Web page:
Wednesday, February 24, 2010

Vegetable Lo Mein and Hot and Sour Soup


Warning: super long post ahead!

I know, I've been making a crazy amount of stuff from this book lately. Not really sure why, it just sort of worked out that way. Anyway, it was Chinese New Year (a.k.a. Lunar New Year) last weekend and I didn't make or go out to eat Chinese food at all. I wanted to but just didn't get a chance to so I decided to at least make a couple of Chinese dishes from the book a few days ago. Even though these are not traditional new year's dishes, or even dishes I grew up with, I settled on Vegetable Lo Mein With Tofu (page 234) and Hot and Sour Soup (page 152).

For the lo mein, I ended up using linguine. I normally don't substitute semolina pasta for Chinese wheat noodles but the texture and width worked really well. The recipe follows a standard format for stirfried noodles: prepped vegetables, precooked noodles and premixed sauce. I made the recipe as is at first (tweaked it afterwards, keep reading) and I found it really lacking in seasoning and flavour. Not a huge deal for me. I'd rather have a dish that is underseasoned so I can adjust accordingly, than one that is overseasoned.

Now this is just my personal take on it but here are my suggested tweaks. The recipe initially calls for only 3 tbsp soy sauce. It does say to adjust the seasonings when you're done, but in my opinion, 3 tbsp as a starting point is way too little for 12 oz of noodles. It should be closer to 1/4 cup to 1/3 cup. That may sound like a lot but if you compare recipes, the Pad Thai recipe uses 1/3 cup of soy sauce for 12 oz of noodles. The amount of sherry is about right since the flavour is fairly strong. The sugar however should also probably be upped to 1 tbsp or more to balance out the other flavours. The last thing that this dish would have benefitted from was a few spoonfuls of vegetarian "oyster" sauce. You know when you make some Cantonese dishes at home and it never tastes quite right with just soy sauce? That missing flavour is usually from the vegetarian "oyster" sauce. Other ingredients too, but the "oyster" sauce makes a huge difference. I also ended up adding some chili oil with roasted peanuts (the peanuts are in the oil) and sriracha on the side

Don't get me wrong, this isn't a "bad" recipe by any means. The basic blueprint is there, but keep in mind that you will want to up the seasonings by quite a bit.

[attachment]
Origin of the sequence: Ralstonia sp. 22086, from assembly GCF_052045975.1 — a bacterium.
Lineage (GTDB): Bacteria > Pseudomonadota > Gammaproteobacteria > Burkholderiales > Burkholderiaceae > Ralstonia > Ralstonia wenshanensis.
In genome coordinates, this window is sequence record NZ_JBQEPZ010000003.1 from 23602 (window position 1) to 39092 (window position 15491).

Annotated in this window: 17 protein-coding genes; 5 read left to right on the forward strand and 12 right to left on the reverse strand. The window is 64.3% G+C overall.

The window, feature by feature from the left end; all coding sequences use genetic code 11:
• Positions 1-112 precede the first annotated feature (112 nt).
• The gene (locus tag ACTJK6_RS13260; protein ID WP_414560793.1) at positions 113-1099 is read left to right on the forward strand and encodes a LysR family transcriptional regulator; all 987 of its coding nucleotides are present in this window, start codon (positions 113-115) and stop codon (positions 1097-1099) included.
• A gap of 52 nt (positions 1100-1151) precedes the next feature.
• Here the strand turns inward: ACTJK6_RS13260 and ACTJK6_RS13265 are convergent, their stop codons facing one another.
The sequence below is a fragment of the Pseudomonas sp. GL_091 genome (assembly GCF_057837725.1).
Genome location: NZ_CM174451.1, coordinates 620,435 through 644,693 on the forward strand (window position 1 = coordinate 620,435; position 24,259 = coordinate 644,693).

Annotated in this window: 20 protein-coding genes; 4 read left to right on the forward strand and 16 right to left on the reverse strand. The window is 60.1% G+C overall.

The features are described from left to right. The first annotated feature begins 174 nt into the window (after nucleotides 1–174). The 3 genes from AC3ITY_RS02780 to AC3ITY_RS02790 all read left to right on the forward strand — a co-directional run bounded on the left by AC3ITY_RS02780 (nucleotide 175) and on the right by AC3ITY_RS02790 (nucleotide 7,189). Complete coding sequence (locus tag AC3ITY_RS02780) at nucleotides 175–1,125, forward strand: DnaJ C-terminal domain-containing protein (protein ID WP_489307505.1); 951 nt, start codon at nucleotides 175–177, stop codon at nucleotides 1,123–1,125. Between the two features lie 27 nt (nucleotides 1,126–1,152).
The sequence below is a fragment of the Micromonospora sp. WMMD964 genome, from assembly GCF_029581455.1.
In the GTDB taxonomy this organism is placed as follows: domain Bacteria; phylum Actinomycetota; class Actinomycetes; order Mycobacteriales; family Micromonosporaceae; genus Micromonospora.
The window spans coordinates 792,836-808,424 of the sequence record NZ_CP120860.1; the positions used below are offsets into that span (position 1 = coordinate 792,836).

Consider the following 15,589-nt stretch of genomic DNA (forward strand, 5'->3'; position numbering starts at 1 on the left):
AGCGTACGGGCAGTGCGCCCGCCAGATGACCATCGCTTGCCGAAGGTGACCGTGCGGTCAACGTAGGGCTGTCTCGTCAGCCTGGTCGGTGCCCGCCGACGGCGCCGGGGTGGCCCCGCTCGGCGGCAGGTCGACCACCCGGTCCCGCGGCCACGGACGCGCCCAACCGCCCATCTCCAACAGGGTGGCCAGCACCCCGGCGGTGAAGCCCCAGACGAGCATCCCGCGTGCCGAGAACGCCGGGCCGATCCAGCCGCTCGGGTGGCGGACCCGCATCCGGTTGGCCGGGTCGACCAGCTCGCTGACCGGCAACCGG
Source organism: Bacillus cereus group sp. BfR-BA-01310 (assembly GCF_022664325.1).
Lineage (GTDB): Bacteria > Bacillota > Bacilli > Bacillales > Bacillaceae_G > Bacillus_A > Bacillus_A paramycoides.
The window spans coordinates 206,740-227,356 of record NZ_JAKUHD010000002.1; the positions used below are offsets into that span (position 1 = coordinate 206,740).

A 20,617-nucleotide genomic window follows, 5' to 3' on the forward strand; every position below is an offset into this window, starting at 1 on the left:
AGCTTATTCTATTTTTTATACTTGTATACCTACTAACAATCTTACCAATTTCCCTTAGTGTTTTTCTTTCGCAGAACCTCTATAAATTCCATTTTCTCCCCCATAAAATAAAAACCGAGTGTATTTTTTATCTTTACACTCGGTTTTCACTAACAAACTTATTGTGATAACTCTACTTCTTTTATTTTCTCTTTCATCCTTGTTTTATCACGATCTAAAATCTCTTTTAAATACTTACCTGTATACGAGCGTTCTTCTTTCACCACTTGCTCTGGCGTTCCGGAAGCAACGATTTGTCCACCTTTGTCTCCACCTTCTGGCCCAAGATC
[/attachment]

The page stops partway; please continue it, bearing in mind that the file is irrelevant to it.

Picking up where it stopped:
On to the soup!


Hot and sour soup is one of those things that is never really the same from restaurant to restaurant. Pre-vegan, I consumed so much hot and sour soup and have had so many different variations with the most interesting one being a really sweet tomato-based one. It was kind of odd, but good at the same time. But I digress...

Yes, I know the soup looks a bit oily in the pic. It's most likely from the sesame seed oil at the end (and maybe because I used roux...). Anyway, this recipe is a good starting point for hot and sour soup. Balanced flavours that really come together after simmering. I did have a few small tweaks though.

I was completely out of cornstarch so I ended up making a light roux first (that's why my soup isn't clear) and then adding in the water and bouillon powder. The recipe calls for a light broth since the flavour and sodium comes mostly from the other ingredients, so I cut the amount of bouillon powder in half. I also didn't have any bamboo shoots on hand and I really don't like water chestnuts so I skipped that. I did add in both shiitake and white mushrooms along with some sliced cloud ear fungus for texture and some chopped bok choy.

On to the seasonings! For the chili paste, I used (double) chili garlic sauce. I ended up adding in a little bit more soy sauce, a pinch of sugar and also a splash of balsamic. What? Yeah, I said balsamic. I wanted to add in a splash of Chinese black vinegar, but I didn't have any on hand. Balsamic is an okay substitute in small doses as long as it's not the primary flavour. It adds a similar depth in taste as Chinese black vinegar and worked well here too. The sesame seed oil at the end helped to round everything out nicely. The soup was even better the next day.

All in all, everything turned out pretty tasty, but only after some major additions for the noodles. Keep that in mind if you're making them.

Lastly, a belated gung hay fat choy to everyone!

Ms. Veganorama


  1. Yummmmmmmmmmmmmm.... looks good, I love soup, any kind of soup. I am SO trying this!

  2. It was pretty good and much better the next day.


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